Capozza, D., Falvo, R., Boin, J., & Colledani, D.
Dehumanization in medical contexts: An expanding research field
In this contribution, we review the studies which have investigated humanity attributions in medical contexts. They evidence patient infrahumanization effects; healthcare professionals working in hospitals perceive patients as less characterized than physicians and nurses by the unique features of human species. It has also been found that the attribution of a lower human status to patients is associated with lower perceptions of stress and burnout. In addition, patient dehumanization may facilitate clinical problem solving. We support the position that patient dehumanization is a dysfunctional strategy to cope with stress; stress can be limited in other ways, for instance by taking appropriate organizational measures. Concerning clinical problem solving, physicians should find a balance between sharing patients’ emotions and performing clinical tasks. Future research should investigate whether healthcare providers’ dehumanizing perceptions affect patients’ self-evaluations, patients’ satisfaction with care, and their adherence to medical treatments.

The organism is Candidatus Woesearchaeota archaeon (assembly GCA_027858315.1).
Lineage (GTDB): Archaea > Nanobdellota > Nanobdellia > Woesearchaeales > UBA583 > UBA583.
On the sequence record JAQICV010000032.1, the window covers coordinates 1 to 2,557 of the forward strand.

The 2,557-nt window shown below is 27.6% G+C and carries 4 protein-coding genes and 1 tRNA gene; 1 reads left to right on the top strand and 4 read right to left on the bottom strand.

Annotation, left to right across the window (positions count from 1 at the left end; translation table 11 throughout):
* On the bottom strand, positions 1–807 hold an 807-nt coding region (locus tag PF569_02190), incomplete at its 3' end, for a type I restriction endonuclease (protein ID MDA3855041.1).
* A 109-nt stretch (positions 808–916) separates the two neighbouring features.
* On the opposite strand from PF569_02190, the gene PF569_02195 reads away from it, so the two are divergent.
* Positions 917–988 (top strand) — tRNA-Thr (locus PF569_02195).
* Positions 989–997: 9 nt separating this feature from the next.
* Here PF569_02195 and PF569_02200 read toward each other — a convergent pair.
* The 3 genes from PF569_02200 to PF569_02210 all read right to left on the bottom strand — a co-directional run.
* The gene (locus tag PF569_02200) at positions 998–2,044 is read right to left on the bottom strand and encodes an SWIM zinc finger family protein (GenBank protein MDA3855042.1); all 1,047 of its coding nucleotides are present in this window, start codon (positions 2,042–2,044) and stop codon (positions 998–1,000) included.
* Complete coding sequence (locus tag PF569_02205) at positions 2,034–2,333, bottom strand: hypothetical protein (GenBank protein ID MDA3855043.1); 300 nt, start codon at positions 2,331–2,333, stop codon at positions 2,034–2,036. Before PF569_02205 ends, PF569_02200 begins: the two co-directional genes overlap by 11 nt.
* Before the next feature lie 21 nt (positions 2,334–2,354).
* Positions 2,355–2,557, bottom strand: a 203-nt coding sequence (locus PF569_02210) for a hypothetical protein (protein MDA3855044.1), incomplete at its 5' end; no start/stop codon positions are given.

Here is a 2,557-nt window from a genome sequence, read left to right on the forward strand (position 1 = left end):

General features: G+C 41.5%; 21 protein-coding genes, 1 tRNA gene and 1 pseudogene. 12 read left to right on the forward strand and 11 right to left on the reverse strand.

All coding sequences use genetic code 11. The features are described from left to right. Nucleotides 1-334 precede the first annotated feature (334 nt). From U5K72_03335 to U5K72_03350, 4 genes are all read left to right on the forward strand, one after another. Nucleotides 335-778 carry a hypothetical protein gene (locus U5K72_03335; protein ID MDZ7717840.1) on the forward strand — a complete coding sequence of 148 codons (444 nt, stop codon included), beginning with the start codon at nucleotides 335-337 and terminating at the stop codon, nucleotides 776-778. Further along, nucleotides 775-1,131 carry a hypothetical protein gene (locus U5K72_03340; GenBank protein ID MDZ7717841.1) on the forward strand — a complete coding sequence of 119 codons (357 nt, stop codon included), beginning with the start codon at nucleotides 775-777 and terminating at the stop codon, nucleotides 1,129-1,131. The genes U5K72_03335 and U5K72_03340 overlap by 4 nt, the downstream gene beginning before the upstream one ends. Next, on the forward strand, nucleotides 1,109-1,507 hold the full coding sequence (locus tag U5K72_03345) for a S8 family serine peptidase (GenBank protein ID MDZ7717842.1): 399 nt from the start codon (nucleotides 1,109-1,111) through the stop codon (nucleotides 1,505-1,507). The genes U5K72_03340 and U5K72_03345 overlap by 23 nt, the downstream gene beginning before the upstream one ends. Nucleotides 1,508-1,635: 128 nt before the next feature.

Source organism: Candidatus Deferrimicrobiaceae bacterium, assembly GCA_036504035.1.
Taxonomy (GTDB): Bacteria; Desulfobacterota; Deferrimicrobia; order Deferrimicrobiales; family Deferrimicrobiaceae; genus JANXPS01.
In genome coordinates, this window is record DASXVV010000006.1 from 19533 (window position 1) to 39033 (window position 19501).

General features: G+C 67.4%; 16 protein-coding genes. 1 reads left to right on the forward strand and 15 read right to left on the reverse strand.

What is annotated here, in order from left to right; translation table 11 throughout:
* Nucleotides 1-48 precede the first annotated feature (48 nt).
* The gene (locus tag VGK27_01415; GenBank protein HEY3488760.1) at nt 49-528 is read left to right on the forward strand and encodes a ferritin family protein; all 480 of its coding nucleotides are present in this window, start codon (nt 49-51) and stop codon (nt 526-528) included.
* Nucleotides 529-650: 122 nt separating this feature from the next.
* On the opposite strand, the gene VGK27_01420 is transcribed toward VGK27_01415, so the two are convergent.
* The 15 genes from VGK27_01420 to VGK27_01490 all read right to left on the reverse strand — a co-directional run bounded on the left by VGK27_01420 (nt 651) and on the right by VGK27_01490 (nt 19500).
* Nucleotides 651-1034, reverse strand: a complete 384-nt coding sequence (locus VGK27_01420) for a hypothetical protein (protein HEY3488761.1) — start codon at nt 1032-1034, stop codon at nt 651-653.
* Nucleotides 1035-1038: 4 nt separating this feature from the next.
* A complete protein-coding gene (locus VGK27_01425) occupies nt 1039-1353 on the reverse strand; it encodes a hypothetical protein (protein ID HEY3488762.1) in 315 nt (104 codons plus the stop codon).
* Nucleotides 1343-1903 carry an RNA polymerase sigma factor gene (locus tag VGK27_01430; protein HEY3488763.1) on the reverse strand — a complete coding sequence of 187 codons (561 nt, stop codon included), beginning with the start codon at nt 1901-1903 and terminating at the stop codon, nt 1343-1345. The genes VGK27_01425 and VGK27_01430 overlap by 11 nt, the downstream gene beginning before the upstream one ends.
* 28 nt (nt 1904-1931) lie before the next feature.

Testing, Psychometrics, Methodology in Applied Psychology, 2016, Vol. 23, No. 4, pp. 545-559, DOI: 10.4473/TPM23.4.8Back